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We have only two universal and formal spiritual practices in the Living Love Fellowship: group prayer in the morning, and group Unification in the evening. Beyond that, each individual's spiritual practices are highly personalized.
Some of our people do meditation of some kind as an individual practice. Others do spiritual study (or inquiry using the intellect). Still others prefer "karma yoga" (creative and special service projects.) We've been known to dabble in just about anything we find happiness-producing and wholesome (including couples exercises, emotional tone exercises, skits, music, dancing, and periods of intense relating).
Meditation
Self Transcending Service
Lunchtime Prayer
Studying together
New adventures come and go, in waves. But a few techniques -- like meditation -- seem to stick around. Part of the reason we try many things is because we like to be guinea pigs, trying to see experientially WHAT works -- and more importantly, WHY it works. This can help us, and it helps us help others as well.
Unification
Of all the many meditation techniques we have tried, the one we find most accessible and uplifting is Unification. It is, we believe, the best possible technique by which to enjoy Divine communion, and realize your own Spiritual Nature. It is also wonderful to strengthen the sense of connection with others. This is the technique we use daily. Because we value Unification so, and because we feel it will work for virtually everyone, we have described it in complete detail on this web site -- along with various applications of it, both individual and group. Click here to read more about Unification.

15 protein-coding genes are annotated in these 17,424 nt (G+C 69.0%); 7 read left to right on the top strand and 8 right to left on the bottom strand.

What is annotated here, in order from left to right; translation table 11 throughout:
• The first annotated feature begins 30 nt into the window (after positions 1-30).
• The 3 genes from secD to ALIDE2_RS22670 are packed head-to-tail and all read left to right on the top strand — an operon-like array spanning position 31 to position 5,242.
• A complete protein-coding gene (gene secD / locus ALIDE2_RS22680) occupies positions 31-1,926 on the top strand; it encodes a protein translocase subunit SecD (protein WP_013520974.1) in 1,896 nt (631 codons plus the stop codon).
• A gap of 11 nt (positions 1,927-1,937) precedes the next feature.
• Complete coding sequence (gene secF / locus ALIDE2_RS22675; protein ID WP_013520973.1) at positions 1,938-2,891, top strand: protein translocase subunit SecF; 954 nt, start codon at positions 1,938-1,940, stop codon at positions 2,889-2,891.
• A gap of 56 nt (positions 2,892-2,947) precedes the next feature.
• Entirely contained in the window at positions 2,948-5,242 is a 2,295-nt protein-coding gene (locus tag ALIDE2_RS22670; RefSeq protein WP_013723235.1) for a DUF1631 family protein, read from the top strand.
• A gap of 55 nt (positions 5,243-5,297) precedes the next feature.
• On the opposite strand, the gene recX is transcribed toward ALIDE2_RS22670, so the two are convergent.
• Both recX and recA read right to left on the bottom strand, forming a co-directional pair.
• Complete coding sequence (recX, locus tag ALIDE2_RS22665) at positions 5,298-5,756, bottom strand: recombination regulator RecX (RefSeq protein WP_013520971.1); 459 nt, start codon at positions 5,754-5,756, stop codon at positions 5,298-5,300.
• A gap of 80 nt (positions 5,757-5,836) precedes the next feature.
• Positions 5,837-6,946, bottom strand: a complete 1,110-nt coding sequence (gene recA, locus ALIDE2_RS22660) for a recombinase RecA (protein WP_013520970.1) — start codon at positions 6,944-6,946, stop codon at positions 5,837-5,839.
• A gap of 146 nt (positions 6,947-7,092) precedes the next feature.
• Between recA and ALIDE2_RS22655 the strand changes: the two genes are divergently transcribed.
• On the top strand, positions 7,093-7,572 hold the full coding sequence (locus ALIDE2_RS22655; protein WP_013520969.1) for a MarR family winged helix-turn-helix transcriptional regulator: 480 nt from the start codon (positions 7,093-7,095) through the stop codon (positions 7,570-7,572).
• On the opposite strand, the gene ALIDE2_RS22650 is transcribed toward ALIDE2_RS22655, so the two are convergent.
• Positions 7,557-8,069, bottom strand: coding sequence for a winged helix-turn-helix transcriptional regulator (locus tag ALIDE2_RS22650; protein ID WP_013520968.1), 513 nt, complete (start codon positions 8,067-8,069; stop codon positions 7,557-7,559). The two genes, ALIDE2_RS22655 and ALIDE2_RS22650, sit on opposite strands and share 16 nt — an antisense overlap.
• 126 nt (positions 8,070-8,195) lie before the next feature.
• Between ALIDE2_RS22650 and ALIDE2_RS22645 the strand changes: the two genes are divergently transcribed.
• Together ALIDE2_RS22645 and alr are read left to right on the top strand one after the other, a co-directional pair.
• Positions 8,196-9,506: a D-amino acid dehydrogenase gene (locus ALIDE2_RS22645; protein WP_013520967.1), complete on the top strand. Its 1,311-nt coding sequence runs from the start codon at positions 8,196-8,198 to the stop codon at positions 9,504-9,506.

Our main form of spiritual practice: daily living
MOST of our spiritual practice is, in fact, our daily life. Years ago, we drew a distinction between ordinary life and spiritual life. Frankly, we did that because we were not really prepared to face the spiritual challenges that ordinary life holds. But, over the years, that distinction has blurred. Now we recognize that everything we do -- every action and reaction, every kind of challenge or test -- is spiritually important. We have come to consider the day-to-day events as spiritual opportunities -- rather than as meaningless occurrences, or "mere functionality," etc. Viewing daily living as a spiritual practice, we find that much of our most productive spiritual practice really DOES occur in the process of living.
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